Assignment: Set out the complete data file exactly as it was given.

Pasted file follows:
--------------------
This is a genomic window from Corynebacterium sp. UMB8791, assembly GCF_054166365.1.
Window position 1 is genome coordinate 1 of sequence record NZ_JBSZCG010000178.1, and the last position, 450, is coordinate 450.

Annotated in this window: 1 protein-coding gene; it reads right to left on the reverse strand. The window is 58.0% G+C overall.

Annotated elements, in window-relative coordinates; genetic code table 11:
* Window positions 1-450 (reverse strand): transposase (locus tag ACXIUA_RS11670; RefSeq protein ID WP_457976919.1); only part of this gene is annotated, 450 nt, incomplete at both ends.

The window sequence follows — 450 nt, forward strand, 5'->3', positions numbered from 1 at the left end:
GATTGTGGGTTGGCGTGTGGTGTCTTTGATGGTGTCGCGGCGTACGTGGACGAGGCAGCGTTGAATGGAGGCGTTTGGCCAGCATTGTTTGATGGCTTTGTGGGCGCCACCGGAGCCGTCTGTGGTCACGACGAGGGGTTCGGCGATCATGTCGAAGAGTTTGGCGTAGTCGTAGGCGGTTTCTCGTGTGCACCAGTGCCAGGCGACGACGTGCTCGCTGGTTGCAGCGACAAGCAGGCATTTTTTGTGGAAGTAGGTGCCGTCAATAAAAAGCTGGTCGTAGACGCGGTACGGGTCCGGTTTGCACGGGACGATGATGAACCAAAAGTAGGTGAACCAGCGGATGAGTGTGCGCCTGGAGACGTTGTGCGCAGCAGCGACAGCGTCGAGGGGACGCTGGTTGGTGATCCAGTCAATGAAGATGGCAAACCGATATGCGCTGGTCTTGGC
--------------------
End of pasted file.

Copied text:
This is a genomic window from Corynebacterium sp. UMB8791, assembly GCF_054166365.1.
Window position 1 is genome coordinate 1 of sequence record NZ_JBSZCG010000178.1, and the last position, 450, is coordinate 450.

Annotated in this window: 1 protein-coding gene; it reads right to left on the reverse strand. The window is 58.0% G+C overall.

Annotated elements, in window-relative coordinates; genetic code table 11:
* Window positions 1-450 (reverse strand): transposase (locus tag ACXIUA_RS11670; RefSeq protein ID WP_457976919.1); only part of this gene is annotated, 450 nt, incomplete at both ends.

The window sequence follows — 450 nt, forward strand, 5'->3', positions numbered from 1 at the left end:
GATTGTGGGTTGGCGTGTGGTGTCTTTGATGGTGTCGCGGCGTACGTGGACGAGGCAGCGTTGAATGGAGGCGTTTGGCCAGCATTGTTTGATGGCTTTGTGGGCGCCACCGGAGCCGTCTGTGGTCACGACGAGGGGTTCGGCGATCATGTCGAAGAGTTTGGCGTAGTCGTAGGCGGTTTCTCGTGTGCACCAGTGCCAGGCGACGACGTGCTCGCTGGTTGCAGCGACAAGCAGGCATTTTTTGTGGAAGTAGGTGCCGTCAATAAAAAGCTGGTCGTAGACGCGGTACGGGTCCGGTTTGCACGGGACGATGATGAACCAAAAGTAGGTGAACCAGCGGATGAGTGTGCGCCTGGAGACGTTGTGCGCAGCAGCGACAGCGTCGAGGGGACGCTGGTTGGTGATCCAGTCAATGAAGATGGCAAACCGATATGCGCTGGTCTTGGC